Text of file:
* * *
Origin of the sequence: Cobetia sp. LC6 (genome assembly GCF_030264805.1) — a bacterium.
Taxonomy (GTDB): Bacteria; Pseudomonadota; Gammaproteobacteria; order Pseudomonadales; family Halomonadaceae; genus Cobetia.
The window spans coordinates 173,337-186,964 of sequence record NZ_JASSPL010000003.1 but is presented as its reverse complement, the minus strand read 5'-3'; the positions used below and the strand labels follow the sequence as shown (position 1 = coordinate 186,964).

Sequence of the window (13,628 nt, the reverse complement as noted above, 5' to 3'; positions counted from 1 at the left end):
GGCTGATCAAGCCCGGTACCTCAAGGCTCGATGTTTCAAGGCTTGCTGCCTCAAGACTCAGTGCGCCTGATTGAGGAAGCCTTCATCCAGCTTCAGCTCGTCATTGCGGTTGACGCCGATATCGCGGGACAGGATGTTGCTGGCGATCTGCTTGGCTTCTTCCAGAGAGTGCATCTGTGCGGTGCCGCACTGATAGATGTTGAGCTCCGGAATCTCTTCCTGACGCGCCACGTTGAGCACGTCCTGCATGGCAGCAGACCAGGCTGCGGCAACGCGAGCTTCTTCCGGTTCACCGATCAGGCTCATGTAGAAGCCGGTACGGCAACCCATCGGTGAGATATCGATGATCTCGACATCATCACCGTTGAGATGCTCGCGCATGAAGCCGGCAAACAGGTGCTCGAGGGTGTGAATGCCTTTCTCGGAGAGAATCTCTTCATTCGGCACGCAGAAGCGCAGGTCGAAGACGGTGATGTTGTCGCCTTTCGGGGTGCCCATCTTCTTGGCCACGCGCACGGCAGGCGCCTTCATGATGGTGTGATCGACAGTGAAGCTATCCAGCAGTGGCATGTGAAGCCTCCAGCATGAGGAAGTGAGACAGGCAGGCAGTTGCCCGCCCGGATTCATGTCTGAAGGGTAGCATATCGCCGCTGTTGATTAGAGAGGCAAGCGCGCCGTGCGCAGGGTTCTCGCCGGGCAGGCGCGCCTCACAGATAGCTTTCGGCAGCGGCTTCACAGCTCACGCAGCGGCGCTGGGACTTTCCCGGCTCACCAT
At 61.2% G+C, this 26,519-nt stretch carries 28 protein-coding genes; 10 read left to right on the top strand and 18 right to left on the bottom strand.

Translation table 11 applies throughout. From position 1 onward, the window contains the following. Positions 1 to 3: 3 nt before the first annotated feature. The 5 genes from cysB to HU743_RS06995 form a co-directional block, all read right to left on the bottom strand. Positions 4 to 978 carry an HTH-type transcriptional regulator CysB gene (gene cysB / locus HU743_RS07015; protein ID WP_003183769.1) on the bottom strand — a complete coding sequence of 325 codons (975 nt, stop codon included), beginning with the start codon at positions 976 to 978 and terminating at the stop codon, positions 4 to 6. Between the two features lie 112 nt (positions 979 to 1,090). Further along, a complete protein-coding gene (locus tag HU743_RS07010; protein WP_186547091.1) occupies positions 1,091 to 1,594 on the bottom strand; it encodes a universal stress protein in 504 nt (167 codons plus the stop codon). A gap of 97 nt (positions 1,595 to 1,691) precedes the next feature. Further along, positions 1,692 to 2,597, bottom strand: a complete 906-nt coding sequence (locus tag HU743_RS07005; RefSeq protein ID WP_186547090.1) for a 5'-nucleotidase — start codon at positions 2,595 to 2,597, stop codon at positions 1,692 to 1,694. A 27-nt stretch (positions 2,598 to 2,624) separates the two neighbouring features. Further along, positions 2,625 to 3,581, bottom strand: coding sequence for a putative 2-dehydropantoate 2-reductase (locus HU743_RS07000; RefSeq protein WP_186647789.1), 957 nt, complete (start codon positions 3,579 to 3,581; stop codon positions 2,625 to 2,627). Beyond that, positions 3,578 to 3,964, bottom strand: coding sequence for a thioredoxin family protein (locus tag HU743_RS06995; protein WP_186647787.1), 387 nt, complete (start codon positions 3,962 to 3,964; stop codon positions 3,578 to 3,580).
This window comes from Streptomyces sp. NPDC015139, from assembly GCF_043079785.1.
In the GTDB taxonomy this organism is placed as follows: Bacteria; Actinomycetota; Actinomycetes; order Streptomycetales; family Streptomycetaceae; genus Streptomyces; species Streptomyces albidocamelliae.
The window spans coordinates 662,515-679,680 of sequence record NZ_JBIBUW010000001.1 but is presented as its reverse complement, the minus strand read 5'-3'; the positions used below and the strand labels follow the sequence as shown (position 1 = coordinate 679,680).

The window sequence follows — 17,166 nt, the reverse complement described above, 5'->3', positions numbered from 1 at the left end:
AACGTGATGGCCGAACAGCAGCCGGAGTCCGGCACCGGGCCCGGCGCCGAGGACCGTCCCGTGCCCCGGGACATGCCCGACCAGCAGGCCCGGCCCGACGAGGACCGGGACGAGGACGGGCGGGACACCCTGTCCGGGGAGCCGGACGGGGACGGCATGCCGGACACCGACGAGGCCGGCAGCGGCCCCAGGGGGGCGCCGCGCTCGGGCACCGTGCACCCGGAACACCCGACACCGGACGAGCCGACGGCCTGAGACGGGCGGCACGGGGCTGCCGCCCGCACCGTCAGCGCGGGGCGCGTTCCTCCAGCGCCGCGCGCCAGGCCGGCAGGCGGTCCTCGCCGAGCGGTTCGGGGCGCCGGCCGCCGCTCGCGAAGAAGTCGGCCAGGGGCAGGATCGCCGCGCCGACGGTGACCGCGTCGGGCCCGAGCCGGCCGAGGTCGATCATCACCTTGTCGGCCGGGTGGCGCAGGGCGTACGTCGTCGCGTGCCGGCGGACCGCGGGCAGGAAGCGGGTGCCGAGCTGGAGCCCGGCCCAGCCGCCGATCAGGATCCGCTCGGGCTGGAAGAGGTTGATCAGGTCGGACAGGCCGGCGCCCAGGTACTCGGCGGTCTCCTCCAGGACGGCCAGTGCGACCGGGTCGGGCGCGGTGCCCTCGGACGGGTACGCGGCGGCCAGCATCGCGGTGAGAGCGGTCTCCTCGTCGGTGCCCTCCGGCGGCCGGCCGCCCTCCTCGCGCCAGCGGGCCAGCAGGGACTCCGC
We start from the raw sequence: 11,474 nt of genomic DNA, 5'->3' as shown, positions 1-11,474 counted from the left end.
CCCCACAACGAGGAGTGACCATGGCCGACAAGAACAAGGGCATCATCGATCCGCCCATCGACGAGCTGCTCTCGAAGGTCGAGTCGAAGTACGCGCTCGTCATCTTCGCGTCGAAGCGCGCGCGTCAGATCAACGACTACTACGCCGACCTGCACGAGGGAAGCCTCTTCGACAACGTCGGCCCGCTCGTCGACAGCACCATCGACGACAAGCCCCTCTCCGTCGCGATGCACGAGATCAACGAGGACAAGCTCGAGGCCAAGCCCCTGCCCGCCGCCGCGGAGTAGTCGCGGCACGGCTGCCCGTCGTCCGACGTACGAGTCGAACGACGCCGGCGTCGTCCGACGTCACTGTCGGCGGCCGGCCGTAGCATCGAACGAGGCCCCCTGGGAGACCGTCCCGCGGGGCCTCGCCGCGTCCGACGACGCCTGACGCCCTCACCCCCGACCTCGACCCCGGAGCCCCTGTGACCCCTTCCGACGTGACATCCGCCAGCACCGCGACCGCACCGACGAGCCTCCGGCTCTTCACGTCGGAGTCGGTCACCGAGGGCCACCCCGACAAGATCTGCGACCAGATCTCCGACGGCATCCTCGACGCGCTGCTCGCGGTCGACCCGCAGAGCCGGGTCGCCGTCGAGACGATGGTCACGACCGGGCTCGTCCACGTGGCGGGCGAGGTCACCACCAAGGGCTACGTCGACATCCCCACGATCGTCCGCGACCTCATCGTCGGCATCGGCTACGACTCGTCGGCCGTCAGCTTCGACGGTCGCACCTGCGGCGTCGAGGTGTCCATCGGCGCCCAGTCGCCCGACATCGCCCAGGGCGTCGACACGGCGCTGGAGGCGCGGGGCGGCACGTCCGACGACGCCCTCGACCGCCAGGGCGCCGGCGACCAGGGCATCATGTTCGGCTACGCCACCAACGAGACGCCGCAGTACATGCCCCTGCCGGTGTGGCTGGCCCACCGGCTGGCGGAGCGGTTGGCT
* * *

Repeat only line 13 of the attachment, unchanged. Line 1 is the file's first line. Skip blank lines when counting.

We start from the raw sequence: 11,474 nt of genomic DNA, 5'->3' as shown, positions 1-11,474 counted from the left end.